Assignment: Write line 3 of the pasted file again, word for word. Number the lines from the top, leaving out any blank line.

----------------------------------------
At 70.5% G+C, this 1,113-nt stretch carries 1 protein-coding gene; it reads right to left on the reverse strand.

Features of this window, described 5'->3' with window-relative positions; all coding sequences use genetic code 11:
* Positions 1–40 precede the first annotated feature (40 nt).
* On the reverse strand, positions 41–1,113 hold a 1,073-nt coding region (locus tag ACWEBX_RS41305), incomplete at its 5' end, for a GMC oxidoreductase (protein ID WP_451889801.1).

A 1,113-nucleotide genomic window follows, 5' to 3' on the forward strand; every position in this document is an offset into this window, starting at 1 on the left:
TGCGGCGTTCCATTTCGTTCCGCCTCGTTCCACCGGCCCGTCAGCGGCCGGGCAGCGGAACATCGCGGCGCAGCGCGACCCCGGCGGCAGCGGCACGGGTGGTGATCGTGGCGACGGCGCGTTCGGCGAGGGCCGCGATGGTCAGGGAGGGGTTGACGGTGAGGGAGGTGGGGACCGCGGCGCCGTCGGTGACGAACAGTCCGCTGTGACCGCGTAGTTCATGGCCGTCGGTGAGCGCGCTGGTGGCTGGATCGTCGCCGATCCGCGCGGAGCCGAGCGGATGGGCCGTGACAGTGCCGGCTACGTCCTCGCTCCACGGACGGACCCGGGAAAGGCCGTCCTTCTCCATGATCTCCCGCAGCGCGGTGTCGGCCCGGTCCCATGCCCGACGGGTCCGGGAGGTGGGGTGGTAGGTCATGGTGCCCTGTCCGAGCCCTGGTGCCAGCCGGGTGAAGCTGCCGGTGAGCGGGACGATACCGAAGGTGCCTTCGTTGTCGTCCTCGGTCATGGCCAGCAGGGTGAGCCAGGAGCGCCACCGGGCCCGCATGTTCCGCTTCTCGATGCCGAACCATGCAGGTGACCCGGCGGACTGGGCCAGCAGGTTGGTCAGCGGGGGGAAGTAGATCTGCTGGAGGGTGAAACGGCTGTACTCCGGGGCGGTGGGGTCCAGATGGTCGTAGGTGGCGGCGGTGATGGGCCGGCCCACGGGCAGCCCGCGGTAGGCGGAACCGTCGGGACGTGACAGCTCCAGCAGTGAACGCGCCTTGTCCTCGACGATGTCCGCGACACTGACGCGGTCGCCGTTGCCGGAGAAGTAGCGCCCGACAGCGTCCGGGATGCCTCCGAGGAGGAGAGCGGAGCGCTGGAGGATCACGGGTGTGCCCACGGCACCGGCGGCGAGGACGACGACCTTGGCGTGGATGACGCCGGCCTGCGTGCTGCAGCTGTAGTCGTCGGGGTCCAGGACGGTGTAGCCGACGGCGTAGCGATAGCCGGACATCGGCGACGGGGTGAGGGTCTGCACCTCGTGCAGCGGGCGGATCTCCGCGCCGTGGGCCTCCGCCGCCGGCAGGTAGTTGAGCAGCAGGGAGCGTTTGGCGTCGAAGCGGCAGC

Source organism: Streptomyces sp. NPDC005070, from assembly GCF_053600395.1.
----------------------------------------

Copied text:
* Positions 1–40 precede the first annotated feature (40 nt).